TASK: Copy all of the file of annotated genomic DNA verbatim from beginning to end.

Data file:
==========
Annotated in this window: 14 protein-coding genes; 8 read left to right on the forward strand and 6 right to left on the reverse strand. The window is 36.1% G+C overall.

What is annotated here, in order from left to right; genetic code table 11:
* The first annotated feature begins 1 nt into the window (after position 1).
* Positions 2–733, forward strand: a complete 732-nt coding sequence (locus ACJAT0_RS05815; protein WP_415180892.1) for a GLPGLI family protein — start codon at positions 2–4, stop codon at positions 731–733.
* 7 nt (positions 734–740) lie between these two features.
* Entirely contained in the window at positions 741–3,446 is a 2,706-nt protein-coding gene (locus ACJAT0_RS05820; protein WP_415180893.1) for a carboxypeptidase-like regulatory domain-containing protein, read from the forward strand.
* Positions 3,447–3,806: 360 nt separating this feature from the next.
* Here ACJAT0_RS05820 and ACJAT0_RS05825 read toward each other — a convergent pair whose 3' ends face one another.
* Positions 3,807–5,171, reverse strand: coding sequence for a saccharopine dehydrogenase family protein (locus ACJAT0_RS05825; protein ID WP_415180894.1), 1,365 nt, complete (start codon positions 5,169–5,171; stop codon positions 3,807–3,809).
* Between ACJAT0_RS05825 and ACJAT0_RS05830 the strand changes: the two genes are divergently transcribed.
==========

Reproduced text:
Annotated in this window: 14 protein-coding genes; 8 read left to right on the forward strand and 6 right to left on the reverse strand. The window is 36.1% G+C overall.

What is annotated here, in order from left to right; genetic code table 11:
* The first annotated feature begins 1 nt into the window (after position 1).
* Positions 2–733, forward strand: a complete 732-nt coding sequence (locus ACJAT0_RS05815; protein WP_415180892.1) for a GLPGLI family protein — start codon at positions 2–4, stop codon at positions 731–733.
* 7 nt (positions 734–740) lie between these two features.
* Entirely contained in the window at positions 741–3,446 is a 2,706-nt protein-coding gene (locus ACJAT0_RS05820; protein WP_415180893.1) for a carboxypeptidase-like regulatory domain-containing protein, read from the forward strand.
* Positions 3,447–3,806: 360 nt separating this feature from the next.
* Here ACJAT0_RS05820 and ACJAT0_RS05825 read toward each other — a convergent pair whose 3' ends face one another.
* Positions 3,807–5,171, reverse strand: coding sequence for a saccharopine dehydrogenase family protein (locus ACJAT0_RS05825; protein ID WP_415180894.1), 1,365 nt, complete (start codon positions 5,169–5,171; stop codon positions 3,807–3,809).
* Between ACJAT0_RS05825 and ACJAT0_RS05830 the strand changes: the two genes are divergently transcribed.